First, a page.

How to Fix Bowed Plane Blade
#14
  Re: How to Fix Bowed Plane Blade by hbmcc (Before I take my tru...)
Keep in mind that, even once you do get the blade straightened out, the chipbreaker may need a bit of modification in order to mate correctly to the back of the iron. I've had to file/stone more than one chipbreaker before it stopped getting shavings jammed underneath it.
Steve S.
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#15
  Re: How to Fix Bowed Plane Blade by hbmcc (Before I take my tru...)
OK..... No HF rubber hammer. A "bow" is a poor definition of what *was* going on. And geometry has never encountered a dummy as dumb as me, so this is what I will do for lack of finding the terms I know exist.....

Look at a bowl The inside of the bowl was the cap side of the iron. Not only was the iron warped longitudinally, it was warped in the latitudinal direction also--inside of narrow face (bow) pointing to the cap. The chip breaker could do nothing but be gappy. You grow your own picture and snigger at my terms.....

I think a 7oz hammer would have straightened the warps. I used a 24/28 oz framing hammer. This steel is pretty maleable. There are a multitude of ocean swales on this thing now. This after someone did a surface grinder job. However, I can go in and reasonably flatten the back the same time I sharpen. And, dang, the edge is out of square too. The chip breaker may be in good shape.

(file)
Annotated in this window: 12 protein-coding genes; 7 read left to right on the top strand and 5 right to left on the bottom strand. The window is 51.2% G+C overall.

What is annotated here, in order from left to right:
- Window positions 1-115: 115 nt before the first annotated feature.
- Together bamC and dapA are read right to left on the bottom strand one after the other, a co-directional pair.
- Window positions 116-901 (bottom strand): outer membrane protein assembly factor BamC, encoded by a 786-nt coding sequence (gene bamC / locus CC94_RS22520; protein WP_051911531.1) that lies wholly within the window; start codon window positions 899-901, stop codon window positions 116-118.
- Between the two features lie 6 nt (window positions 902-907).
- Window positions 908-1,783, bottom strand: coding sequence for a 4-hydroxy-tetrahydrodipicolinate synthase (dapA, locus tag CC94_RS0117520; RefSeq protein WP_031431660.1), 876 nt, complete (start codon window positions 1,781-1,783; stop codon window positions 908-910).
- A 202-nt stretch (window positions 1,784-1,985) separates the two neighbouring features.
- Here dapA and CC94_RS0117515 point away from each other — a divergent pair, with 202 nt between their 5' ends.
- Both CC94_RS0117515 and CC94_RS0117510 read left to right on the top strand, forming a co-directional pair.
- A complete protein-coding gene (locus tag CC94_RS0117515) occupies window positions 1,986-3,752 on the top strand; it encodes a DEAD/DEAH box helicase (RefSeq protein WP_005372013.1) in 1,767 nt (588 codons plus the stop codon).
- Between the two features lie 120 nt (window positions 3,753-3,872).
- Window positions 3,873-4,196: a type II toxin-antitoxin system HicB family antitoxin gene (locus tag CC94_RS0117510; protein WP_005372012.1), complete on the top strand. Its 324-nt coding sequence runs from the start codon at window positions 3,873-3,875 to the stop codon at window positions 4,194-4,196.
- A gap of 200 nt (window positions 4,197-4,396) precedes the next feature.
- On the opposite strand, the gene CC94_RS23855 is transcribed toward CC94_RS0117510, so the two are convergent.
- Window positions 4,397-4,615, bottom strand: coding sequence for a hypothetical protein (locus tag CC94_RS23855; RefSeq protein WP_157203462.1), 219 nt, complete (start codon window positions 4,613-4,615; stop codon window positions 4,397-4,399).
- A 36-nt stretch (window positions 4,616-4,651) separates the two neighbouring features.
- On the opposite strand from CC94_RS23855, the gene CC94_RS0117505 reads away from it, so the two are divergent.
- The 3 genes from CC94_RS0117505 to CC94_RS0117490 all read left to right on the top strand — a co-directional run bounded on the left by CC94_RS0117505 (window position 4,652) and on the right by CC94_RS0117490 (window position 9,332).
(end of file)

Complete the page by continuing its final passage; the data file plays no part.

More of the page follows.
I can do the rest. Thanks everyone!
Bruce
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#16
  Re: How to Fix Bowed Plane Blade by hbmcc (Before I take my tru...)
Did I ever explain how long it takes me to sharpen plane blades? 

This one included some extras. The back took a while to flatten. I started with some no-name Boeing Surplus 'heavy' grit and worked down to about 600 wet/dry. Most of the surface grind is gone near the edge on that side. I continued hitting the back as the primary bevel was rebuilt through about 1000/45 diamond. I should just break out the grinding wheel.

There is a huge leap from 45(funny u) to .5(funny u)--that's microns--and the secondary bevel can go wonky in this process. I never get final hones in half-a-dozen strokes. Especially when working a camber. After all the effort the nicks are gone but the secondary bevel looks like it did before.  The wavy blade that was wavy before is accentuated by the secondary bevels.

Of course, due to the garage being cleared everything is in chaos, so no Fluid Film. I opened a box having straight Lanolin and scraped that sticky mess over the bare metal. 

Cuts pretty well.
Bruce
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